The Review-Journal presents its “Roster Review” series, which will examine each Golden Knights player’s current production and future outlook in alphabetical order. Tuesday: Skaters off the current NHL roster that appeared this season.
Forward Cody Glass
Glass had five goals and seven assists in 39 games. His vision and passing flashed on the power play, where he scored half his points. His five-on-five impact wasn’t as strong. It didn’t help that the natural center was asked to play right wing a fair amount.
Glass’ season was ultimately ended by a right-knee injury in February. Next year is an important one for the 21-year-old, as he will need to show he can consistently contribute in the NHL and stay healthy. He’s played just 85 regular-season games the past two years, along with six world junior contests.
Defenseman Nic Hague
Hague got a crack at early playing time after the Knights called him up before the season opener.
He appeared in 38 of the team’s first 52 games and scored 11 points. It was a fine performance for a 21-year-old rookie defenseman. He didn’t set the world on fire, but he didn’t embarrass himself either.
His five-on-five stats show a perfect break-even performance. The Knights scored 32 goals when he was on the ice, and their opponents did as well.
Next season will be all about Hague building off that experience. He started to assert himself offensively more by the end of his time with the Knights, which is a good sign. That’s key for his development, as is throwing around his 6-foot-6-inch frame a little bit more and improving his skating.
Left wing Brandon Pirri
Pirri dazzled with 12 goals in just 31 games last season. His follow-up hasn’t been quite as strong.
Pirri, who has one season left on his contract, will continue to fight for playing time but is probably considered offensive depth at this point.
Forward Valentin Zykov
Zykov’s preseason performance turned a few heads. His subsequent actions drew far more.
The 25-year-old was suspended 20 games in October for violating the terms of the NHL/NHL Players Association Performance Enhancing Substances Program. Zykov professed his innocence, but Knights president of hockey operations George McPhee said the team supported the punishment.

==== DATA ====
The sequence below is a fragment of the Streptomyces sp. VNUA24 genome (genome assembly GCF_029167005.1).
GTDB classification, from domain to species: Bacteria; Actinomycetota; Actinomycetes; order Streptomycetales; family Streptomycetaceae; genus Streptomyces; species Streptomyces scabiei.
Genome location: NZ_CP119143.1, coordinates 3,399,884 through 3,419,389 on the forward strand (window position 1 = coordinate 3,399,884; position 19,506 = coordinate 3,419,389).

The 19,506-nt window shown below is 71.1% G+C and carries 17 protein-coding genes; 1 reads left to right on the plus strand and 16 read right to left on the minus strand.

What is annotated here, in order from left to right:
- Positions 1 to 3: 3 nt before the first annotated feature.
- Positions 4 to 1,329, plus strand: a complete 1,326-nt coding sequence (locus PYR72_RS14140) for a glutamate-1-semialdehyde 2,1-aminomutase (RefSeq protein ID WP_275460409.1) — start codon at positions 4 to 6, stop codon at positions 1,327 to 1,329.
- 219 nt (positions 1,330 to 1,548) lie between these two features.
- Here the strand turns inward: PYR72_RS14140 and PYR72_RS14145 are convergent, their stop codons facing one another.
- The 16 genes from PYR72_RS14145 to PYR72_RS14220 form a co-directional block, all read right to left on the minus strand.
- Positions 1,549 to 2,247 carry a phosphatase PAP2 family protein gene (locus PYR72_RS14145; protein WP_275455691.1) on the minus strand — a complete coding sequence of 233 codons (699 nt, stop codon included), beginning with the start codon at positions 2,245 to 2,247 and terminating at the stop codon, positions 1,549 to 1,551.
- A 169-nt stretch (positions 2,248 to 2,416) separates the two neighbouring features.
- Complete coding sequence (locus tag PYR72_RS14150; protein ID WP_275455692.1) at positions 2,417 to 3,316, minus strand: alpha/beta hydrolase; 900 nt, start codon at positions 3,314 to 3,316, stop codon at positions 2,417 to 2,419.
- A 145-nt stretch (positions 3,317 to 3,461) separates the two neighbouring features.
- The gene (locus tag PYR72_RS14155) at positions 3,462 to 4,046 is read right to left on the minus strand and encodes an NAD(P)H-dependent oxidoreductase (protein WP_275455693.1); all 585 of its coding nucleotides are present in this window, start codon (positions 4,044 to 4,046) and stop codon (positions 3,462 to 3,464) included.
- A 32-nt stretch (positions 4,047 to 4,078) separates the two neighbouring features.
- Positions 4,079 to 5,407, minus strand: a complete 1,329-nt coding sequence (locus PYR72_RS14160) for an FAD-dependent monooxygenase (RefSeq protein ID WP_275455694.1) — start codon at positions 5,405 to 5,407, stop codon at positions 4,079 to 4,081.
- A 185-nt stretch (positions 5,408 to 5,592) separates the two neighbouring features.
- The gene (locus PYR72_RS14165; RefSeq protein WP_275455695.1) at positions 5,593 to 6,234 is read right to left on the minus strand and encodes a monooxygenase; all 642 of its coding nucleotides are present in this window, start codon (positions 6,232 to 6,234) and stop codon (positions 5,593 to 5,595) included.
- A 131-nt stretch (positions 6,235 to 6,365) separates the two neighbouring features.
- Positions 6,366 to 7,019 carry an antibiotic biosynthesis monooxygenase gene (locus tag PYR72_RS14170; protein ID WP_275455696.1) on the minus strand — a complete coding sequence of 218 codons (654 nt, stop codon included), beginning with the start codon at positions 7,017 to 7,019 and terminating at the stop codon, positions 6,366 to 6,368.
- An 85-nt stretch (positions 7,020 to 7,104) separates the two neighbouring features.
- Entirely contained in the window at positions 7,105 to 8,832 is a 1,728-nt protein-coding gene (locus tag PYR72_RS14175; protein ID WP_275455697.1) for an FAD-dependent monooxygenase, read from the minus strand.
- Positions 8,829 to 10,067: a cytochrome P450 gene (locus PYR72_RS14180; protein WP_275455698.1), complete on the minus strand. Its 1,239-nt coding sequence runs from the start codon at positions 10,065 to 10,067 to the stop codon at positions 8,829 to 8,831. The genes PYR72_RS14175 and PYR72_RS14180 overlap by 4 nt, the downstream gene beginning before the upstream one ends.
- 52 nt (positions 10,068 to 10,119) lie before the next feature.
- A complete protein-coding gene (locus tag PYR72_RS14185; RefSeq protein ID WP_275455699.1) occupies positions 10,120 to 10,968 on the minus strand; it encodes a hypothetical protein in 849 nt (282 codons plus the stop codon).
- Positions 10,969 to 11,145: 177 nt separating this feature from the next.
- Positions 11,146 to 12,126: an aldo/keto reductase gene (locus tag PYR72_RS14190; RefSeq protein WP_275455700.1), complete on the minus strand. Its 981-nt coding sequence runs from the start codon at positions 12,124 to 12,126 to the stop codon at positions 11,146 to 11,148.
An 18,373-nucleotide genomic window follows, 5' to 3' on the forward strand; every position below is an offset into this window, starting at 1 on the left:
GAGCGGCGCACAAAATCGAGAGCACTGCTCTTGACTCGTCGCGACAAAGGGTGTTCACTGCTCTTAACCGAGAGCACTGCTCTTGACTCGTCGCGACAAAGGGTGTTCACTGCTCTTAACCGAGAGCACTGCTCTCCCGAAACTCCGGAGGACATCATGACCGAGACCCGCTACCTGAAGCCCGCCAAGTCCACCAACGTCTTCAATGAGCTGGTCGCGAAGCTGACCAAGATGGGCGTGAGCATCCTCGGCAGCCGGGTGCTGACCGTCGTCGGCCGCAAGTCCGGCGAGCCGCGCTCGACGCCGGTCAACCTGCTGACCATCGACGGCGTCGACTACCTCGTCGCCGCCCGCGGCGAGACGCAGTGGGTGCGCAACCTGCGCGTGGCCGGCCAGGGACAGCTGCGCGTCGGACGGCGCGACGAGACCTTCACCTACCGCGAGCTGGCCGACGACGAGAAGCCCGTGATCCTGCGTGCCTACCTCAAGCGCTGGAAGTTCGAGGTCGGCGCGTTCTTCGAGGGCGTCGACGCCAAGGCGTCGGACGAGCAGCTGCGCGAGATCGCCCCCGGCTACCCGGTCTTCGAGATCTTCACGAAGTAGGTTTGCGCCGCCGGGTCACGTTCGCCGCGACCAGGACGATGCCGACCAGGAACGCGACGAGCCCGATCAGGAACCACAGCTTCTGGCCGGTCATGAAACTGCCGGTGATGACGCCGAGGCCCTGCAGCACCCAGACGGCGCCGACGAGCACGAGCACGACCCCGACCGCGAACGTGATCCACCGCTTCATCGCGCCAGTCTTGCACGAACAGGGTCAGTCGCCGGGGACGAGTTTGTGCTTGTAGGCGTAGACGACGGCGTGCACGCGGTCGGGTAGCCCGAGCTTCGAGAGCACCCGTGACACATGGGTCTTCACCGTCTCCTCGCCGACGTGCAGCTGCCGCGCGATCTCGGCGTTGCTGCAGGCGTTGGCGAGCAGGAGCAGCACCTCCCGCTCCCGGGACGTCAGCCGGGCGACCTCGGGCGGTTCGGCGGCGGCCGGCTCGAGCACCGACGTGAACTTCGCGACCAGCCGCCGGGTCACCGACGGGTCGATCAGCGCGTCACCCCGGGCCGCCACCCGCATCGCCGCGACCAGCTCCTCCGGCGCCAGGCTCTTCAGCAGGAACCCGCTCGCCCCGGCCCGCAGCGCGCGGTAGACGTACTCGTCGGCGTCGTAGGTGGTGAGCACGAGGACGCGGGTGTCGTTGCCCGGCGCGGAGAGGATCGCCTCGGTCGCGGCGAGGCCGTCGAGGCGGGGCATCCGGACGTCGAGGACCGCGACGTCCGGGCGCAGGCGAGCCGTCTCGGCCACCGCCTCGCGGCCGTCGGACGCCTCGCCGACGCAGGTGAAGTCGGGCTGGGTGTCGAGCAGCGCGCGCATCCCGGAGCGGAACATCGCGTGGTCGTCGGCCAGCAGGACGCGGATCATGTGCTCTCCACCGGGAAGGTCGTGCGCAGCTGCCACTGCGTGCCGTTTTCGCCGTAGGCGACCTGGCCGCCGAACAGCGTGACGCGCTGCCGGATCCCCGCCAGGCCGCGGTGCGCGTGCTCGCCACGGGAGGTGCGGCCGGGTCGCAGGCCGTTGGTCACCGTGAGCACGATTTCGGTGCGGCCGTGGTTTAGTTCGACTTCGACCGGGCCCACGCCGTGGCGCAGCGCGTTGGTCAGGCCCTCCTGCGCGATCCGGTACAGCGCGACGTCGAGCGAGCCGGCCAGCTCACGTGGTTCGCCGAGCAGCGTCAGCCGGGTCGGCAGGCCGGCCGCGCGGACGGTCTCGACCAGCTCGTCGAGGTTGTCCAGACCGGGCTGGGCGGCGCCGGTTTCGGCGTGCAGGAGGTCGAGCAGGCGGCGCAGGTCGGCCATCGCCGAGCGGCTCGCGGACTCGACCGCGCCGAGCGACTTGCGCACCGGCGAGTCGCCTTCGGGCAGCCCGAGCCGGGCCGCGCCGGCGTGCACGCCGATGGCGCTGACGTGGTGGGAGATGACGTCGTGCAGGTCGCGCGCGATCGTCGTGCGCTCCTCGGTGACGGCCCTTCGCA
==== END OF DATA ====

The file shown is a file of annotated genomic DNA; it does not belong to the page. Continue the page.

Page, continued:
The Russian forward appeared in eight games after that and had one assist. He’s an unrestricted free agent this offseason and the Knights may not push hard for a reunion.
Defenseman Jake Bischoff
Bischoff will probably never forget his NHL debut: a 3-0 shutout in Pittsburgh against Sidney Crosby.
Other than that, he didn’t have time to make too many memories with the Knights. The 25-year-old, who is well-rounded but doesn’t have one standout trait, appeared in four October games and hasn’t been called up again.
He’s under contract for two more seasons so he’ll keep battling for another NHL shot.
Forward Gage Quinney
Quinney made history Feb. 22 as the first Nevada-born player to make his NHL debut.
The 24-year-old was rewarded after a standout American Hockey League season, and he recorded one assist in three games. Quinney, who can play center or wing, is a restricted free agent this offseason but will probably be brought back as bottom-six depth.
Right wing Keegan Kolesar
Kolesar debuted Jan. 11 against the team that drafted him, the Columbus Blue Jackets.
The game went poorly — the Knights lost 3-0 — but the 23-year-old bruiser should still have an NHL future. Like Quinney, he’s a restricted free agent who should return and fight for opportunities in the bottom six.
Forward Patrick Brown
Brown scored in his Knights debut — a 6-5 overtime win against the Anaheim Ducks on Feb. 23.
It’s been his only NHL action. The 27-year-old is under contract one more season so he’ll probably continue to provide organizational depth.